3. isn’t it a striking “coincidence” that Jesus’ upbringing and early ministry was mostly in the very areas previous occupied by those two tribes?
                3. Matthew clearly say this as fulfilled prophecy
                  • “Leaving Nazareth, he went and lived in Capernaum, which was by the lake in the area of Zebulun and Naphtali— to fulfill what was said through the prophet Isaiah: “Land of Zebulun and land of Naphtali, the way to the sea, along the Jordan, Galilee of the Gentiles— the people living in darkness have seen a great light; on those living in the land of the shadow of death a light has dawned.” (Matthew 4:13–16, NIV)
                    1. on them the light first shined, and they were certainly “honored” by the Anointed One’s presence
            3. in spite of the coming disaster, God’s intention to bless His people and bring them holiness had not been changed
                1. one day the Promised Child would be born
                2. one day the Promised Son would be given
                    1. He, whose names are Wonderful Counselor, Mighty God, Everlasting Father, and Prince of Peace, will reign on the Davidic throne over a cleansed world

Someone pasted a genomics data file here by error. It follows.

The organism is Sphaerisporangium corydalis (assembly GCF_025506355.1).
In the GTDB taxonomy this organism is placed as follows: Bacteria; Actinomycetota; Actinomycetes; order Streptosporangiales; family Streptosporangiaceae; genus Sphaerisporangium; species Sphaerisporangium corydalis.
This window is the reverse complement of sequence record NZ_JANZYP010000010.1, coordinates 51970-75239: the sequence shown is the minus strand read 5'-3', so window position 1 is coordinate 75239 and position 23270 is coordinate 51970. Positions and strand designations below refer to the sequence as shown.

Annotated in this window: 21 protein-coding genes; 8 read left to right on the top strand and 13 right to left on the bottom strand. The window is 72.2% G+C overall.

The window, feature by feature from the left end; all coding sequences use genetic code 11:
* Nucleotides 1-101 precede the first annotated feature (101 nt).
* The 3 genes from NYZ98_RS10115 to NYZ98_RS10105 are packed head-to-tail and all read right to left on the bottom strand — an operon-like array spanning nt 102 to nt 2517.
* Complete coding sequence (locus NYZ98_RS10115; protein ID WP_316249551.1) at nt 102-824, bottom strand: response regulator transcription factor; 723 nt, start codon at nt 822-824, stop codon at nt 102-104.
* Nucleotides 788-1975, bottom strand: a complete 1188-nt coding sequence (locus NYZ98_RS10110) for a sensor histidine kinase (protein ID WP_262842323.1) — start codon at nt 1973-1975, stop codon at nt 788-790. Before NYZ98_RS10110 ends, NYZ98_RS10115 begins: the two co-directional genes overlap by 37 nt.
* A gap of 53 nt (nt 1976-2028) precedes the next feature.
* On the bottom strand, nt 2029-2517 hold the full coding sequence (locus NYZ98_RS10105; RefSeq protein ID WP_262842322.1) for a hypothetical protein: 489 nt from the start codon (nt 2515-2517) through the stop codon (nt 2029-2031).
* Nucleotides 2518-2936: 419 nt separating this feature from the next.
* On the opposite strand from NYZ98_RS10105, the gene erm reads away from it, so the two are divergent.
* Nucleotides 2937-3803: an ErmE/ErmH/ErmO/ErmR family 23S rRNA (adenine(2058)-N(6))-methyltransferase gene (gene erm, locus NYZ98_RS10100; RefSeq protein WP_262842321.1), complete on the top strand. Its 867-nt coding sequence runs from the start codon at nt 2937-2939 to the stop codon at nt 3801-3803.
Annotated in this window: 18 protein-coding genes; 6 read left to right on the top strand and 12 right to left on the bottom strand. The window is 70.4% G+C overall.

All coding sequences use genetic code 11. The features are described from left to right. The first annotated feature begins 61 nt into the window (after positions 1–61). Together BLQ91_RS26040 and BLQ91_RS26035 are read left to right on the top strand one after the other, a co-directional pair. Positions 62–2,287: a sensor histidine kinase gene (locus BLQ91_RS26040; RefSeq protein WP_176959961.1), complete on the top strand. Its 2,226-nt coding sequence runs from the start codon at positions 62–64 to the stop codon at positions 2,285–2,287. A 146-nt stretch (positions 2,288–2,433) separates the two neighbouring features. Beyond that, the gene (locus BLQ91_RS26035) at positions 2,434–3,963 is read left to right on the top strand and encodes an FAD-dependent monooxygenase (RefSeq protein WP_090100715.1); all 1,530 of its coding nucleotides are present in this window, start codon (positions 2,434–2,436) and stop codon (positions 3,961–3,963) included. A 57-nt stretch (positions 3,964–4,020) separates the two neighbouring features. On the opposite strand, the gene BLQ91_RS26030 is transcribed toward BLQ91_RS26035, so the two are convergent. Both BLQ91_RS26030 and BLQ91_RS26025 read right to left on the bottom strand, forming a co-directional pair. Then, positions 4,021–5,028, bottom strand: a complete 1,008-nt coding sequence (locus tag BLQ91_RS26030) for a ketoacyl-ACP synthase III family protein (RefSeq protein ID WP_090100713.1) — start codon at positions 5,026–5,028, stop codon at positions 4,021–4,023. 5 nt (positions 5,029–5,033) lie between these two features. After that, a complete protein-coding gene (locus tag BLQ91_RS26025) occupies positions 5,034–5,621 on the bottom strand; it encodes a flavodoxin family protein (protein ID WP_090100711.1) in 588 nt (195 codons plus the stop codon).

1. the gloom of God’s judgment upon his people would not be permanent
                1. the passage forecasts the great work of Christ and all the blessings which he would bring
                2. in four beautiful word pictures that glorious day is described
            2. First, the day of Messiah would be a day of expansion (9:3a)
                1. God would enlarge the nation
                    1. I think that his is a reference to the incorporation of Gentiles into the new Israel of God, the church of Christ
            3. Second, that would be a day of joy like unto that which follows a successful harvest or battle (9:3b)
            4. Third, Messiah’s coming would usher in a day of deliverance (9:4)